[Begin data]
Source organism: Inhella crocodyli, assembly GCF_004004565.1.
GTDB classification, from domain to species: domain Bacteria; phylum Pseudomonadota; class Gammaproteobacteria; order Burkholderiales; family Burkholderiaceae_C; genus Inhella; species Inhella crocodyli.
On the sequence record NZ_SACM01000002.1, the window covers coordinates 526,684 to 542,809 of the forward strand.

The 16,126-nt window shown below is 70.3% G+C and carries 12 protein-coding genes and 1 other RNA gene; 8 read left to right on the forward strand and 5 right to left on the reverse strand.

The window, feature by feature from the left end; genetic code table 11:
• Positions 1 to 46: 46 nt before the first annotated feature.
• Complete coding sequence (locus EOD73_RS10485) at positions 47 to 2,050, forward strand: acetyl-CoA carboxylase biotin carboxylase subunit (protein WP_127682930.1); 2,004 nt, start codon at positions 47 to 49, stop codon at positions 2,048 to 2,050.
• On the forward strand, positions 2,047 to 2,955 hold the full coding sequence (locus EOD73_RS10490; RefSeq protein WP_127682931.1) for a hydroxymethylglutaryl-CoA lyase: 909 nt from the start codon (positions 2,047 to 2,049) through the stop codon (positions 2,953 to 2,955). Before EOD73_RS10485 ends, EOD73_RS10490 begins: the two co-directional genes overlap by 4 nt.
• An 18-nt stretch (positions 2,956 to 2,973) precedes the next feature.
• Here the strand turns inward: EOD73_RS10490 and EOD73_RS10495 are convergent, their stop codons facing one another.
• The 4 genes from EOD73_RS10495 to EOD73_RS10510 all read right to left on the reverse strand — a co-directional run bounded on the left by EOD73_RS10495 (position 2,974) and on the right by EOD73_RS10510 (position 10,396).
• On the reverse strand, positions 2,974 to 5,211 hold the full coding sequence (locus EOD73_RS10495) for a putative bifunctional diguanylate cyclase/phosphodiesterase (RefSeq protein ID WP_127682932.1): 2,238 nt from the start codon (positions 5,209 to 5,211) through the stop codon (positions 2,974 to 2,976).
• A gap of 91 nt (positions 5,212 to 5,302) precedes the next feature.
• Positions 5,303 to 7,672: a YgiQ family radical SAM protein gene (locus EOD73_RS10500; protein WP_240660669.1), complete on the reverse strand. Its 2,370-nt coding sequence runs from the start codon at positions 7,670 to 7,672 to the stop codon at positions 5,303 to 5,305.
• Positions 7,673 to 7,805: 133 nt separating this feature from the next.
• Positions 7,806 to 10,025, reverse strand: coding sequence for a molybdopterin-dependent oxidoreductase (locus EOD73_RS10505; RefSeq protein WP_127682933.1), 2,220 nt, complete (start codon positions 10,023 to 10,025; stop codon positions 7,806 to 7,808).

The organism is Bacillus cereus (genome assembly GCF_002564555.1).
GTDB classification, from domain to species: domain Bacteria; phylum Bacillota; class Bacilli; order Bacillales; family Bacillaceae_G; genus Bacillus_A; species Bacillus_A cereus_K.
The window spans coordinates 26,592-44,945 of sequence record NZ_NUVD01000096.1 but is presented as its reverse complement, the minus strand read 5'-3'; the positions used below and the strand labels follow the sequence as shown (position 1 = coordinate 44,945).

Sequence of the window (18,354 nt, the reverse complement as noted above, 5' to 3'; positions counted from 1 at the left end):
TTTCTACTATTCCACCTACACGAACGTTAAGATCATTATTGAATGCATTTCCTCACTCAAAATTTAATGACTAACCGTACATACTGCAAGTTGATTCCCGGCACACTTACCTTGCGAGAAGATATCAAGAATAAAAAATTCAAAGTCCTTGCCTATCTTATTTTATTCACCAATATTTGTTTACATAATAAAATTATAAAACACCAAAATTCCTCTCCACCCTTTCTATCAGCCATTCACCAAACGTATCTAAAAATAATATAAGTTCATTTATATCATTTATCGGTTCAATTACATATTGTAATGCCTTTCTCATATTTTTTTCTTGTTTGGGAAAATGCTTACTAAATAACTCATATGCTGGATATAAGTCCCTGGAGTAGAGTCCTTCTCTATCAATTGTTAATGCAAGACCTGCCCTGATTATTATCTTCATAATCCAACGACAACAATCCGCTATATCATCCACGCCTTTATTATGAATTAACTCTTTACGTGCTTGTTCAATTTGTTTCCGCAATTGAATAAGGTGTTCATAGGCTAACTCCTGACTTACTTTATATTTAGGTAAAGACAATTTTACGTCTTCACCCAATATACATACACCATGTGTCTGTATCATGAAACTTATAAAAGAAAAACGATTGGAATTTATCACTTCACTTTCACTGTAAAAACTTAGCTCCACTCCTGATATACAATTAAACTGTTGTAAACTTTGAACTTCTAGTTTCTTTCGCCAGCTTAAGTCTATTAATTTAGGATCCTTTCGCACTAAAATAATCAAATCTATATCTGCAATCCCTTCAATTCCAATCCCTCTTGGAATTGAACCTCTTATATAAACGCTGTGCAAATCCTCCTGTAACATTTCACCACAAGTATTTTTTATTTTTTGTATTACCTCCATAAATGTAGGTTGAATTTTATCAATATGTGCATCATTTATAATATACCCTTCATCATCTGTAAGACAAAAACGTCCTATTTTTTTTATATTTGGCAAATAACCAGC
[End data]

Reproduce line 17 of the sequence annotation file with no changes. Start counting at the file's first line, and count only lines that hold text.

The organism is Bacillus cereus (genome assembly GCF_002564555.1).